I was recently asked what was the single biggest mistake I ever made as a manager. I responded without hesitation, “Not doing strategic recruiting and selection.” And I believe that many managers make the same mistake. Because getting work done is often pressing, the single overriding impetus is usually to fill the job as quickly as possible.
Also See 5 Tips For Hiring (PDF)
This sense of urgency kills careful strategic thinking. All too often, we end up hiring someone who initially looks good, throw him into a problem situation, only to find out later we’ve got the wrong person. And now, we’ve got another problem. I cannot emphasize enough the importance of strategic, proactive recruiting and hiring. Recruiting and hiring are ultimately more important than training and development. So, budgets and management attention should clearly reflect this.
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It always pays to take a long-term perspective and find a strategic fit between the candidate and the position. Both character and competence must be considered in the process. Here are five guidelines to hiring and recruiting strategically:
• Create a long-term strategic plan for the organization: It is difficult for any manager to recruit strategically without having a clear and compelling direction and set of goals and values in place for the organization. The need to define a clear purpose and direction is especially critical today because we are challenged to perform in a climate of relentless change. Hiring strategically means finding people who can not only fulfil immediate needs but who also have the potential to adapt and grow with the company.
• Develop strategic criteria for each job: Align job criteria with the organization’s overall strategy. First, define the role and responsibilities of the position by assessing the firm’s needs—both immediate and future—and consult with key stakeholders. Second, clearly identify the qualifications needed to carry out those duties. Third, outline recruiting and selection activities and processes. Step back to get the big picture and ask yourself: How will this position help us achieve our strategic goals?
• Examine alternatives: Using the strategic criteria you’ve developed, assess candidates from several angles and from different people’s perspectives.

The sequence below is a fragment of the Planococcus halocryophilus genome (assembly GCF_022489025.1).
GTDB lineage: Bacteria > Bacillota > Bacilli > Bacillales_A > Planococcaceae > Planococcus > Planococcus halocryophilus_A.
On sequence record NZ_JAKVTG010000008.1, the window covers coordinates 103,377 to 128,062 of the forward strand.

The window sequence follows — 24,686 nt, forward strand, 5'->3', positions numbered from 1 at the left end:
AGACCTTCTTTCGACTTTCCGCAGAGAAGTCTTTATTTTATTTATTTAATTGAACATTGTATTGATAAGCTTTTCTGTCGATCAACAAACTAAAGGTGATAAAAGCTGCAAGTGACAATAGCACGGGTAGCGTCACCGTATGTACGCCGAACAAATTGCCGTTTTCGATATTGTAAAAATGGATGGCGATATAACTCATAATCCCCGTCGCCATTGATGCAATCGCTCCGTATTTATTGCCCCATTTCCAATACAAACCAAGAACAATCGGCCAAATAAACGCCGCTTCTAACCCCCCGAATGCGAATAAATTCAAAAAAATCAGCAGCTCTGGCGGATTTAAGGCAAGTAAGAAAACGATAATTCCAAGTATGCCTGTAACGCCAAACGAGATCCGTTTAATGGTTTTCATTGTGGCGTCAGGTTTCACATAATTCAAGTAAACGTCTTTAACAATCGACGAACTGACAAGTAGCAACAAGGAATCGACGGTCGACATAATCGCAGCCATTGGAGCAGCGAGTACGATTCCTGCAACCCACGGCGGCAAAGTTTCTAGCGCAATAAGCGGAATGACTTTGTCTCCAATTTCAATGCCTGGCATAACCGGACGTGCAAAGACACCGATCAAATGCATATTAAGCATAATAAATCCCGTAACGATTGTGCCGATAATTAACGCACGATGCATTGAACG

Conduct an in-depth background check. Try to decipher patterns in their career and personal choices, look at their work habits. For example, has the candidate been in the service industry? Does he or she require and work best with flexible hours? Have they changed careers or professions successfully? Does this candidate’s abilities and experience match your criteria? Or will he or she bring something new that would add value in a different way than you originally thought of? This may lead you to seek alternatives and explore new ideas for either the candidate or the position.
• Be forthright with the candidate: A candidate deserves to know what he or she is getting into; they need to understand your strategy, needs, criteria and selection process.
Moreover, they need to be apprised of the firm’s corporate culture, your value system, purpose and goals. It is important to engage in open and free discussions in order to educate the candidate. It is also helpful to involve other associates in the dialogue and to solicit their perspective.
It’s important to cultivate an easy, open, relaxed feeling—perhaps walking around and meeting other people informally. Lastly, when you make a job offer, don’t ask for an immediate response. Give the candidate time to discuss the offer with family or other people with whom they are close.
• Hire the person for an initial trial period of three-six months: This is a period of time to see if this is a good fit for both the new employee and for the organization. It is a time for feedback from both parties. Perhaps the new hire isn’t getting the challenge he anticipated. How can you provide this?
Ask the person for their ideas about what responsibilities or tasks would challenge him more? Or maybe the person you hired isn’t learning as quickly as you had expected or you discover a weakness in skill sets. Find ways to remedy the situation. Maybe additional training or mentoring will provide the necessary support. You may ultimately decide this candidate is not a good fit. In this case, it is better to cut losses early on rather than compromise the needs of the organization.
Following these guidelines will help you bring people on board who are ready and able to make significant contributions to your firm—and be happy doing it. Your employees are your firm’s most important long-term investment. So think, recruit and hire strategically. And don’t forget, hiring right is more important than training right.
Stephen R. Covey is vice-chairman of Franklin Covey Co.(www.franklincoveysouthasia.com), the global leader in organizational and personal effectiveness. He is an internationally respected and sought after leadership authority, teacher and organizational consultant. Covey is the author of several books, including The 7 Habits of Highly Effective People.